Note: This article was written for Parshah Beha’alotcha, which was read this past Shabbat. Its publication was delayed on Friday and so it is being shared now instead.
In 1955, Paul Lazarsfeld and Elihu Katz, two American Jewish sociologists who pioneered the field of communications studies, published a book entitled Personal Influence, in which they explored “the part played by people in the flow of mass communications.” Their theory, in a nutshell, was that the most important players in the shaping of public opinion are not those who make the news, and not those who report the news, but rather those who interpret the news on behalf of others. These individuals, whom Lazarsfeld and Katz called “opinion leaders,” can be teachers, clergymen, business executives, and even prominent laypeople. The key is that they are the ones who determine the meaning of current events for those within their social network; through their speech and conduct, they provide the cues that help their friends, family and followers decide how they ought to react to developments in the world around them.
The notion that the average citizen bears a greater degree of influence upon the attitudes and behaviors of the masses than do powerful politicians or wealthy media moguls is novel indeed. Yet in this week’s Parshah, Beha’alotcha, we encounter a notion even more novel: namely, that an outsider can possess this kind of clout as well. The name of the “outsider” in our Parshah is Hovav. He is better known as Yitro, or as Moshe’s father-in-law, and he was not a member of the Israelite nation—the text identifies him as a “priest of Midian” (Exod. 18:1). Despite Yitro’s foreign status, however, a sound case can be made that there was in fact nobody whose personal example the Israelites observed more closely as they tried to decide how they would handle the many trials and travails of life in the wilderness. In this sense, Yitro was the nation’s “opinion leader.”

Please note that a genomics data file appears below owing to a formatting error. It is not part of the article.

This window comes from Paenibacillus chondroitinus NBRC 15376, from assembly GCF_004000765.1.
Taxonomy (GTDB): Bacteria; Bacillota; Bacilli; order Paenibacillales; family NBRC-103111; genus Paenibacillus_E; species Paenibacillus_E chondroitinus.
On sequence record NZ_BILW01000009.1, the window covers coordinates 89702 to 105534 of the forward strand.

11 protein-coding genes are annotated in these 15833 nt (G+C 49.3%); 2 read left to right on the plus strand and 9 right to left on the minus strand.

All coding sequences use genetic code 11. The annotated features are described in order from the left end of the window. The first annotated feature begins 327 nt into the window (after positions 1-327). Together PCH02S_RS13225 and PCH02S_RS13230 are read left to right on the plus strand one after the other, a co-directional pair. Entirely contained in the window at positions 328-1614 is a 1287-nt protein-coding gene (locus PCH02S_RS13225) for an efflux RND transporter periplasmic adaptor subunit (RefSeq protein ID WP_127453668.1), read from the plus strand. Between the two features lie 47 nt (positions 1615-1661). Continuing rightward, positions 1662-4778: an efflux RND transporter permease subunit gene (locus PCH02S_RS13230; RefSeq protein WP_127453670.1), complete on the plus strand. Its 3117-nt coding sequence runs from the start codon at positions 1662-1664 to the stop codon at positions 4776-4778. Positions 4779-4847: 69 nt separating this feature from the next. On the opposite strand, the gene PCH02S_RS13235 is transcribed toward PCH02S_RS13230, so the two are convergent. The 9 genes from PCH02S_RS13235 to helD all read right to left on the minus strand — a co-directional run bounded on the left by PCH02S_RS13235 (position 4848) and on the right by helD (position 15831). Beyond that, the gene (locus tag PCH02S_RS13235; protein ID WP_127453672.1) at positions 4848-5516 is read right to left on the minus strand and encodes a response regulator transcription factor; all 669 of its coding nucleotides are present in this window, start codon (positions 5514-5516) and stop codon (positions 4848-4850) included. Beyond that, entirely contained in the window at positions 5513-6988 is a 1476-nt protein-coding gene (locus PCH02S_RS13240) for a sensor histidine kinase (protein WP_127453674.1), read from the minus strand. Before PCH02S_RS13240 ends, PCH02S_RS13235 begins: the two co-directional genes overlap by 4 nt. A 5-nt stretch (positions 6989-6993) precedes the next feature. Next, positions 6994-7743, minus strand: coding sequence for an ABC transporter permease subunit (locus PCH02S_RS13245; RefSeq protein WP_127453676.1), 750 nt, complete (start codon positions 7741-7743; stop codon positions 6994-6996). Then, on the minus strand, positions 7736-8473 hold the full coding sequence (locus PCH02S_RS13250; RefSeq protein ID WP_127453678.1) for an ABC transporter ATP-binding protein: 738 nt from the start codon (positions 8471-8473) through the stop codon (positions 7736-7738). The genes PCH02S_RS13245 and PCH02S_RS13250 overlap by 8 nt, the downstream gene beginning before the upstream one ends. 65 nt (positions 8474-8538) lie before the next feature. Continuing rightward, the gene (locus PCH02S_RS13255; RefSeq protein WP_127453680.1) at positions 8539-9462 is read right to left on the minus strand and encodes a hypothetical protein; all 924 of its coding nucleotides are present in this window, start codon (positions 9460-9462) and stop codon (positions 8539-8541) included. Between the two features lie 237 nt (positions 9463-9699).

To appreciate this, we need to put together a few different pieces. After all, Yitro appears in only two scenes in the course of the exodus, and neither of them is exceptionally detailed. The first occurs when Yitro travels from Midian to join the Israelites at the foot of Mount Sinai. The second occurs as Yitro returns to Midian approximately one year later. It is in our Parshah that we find the latter of these two scenes:
Then Moshe said to Hovav the son of Reuel the Midianite, Moshe’s father-in-law: “We are traveling to the place about which Hashem said, I will give it to you. Come with us and we will be good to you, for Hashem spoken of good fortune for Israel.” He said to him: “I won’t go, for I will go to my land and my birthplace.” He said: “Please don’t leave us, for you have known our encampments in the desert, and you will be our eyes. And if you go with us, then we will bestow on you the good which Hashem grants us.” They traveled a distance of three days from the mountain of Hashem, and the Ark of Hashem’s covenant traveled three days ahead of them to seek for them a place to settle (Num. 10:29-33).
As the Israelites finally clear out of Sinai and begin their trek toward the land of Israel, Hovav (=Yitro) contemplates parting ways with them. Moshe senses this and pleads with Yitro to stay. He does so not only out of consideration for his personal relationship with his father-in-law, but also—in fact, primarily— because he recognizes Yitro’s value as a source of guidance to the nation as a whole: “Please don’t leave us, for… you will be our eyes.” For his part, however, Yitro rejects Moshe’s initial overture and issues no response whatsoever to his second appeal. He simply disappears into the distance, never to be seen from or heard from again.
Yet Yitro’s absence is felt immediately. No sooner does he exit the text do the Israelites begin to grow restless: “And the people took to complaining wickedly in the ears of Hashem” (11:1). Curiously, the Torah records neither the cause nor the substance of this complaint. But perhaps the geographic location of these complainers—viz., “the perimeter of the camp” (ibid.)—offers a hint. It would appear that after bidding Yitro farewell, the Israelites suddenly find themselves wishing that they could go with him; now that he has abandoned the camp, they begin clamoring to do the same.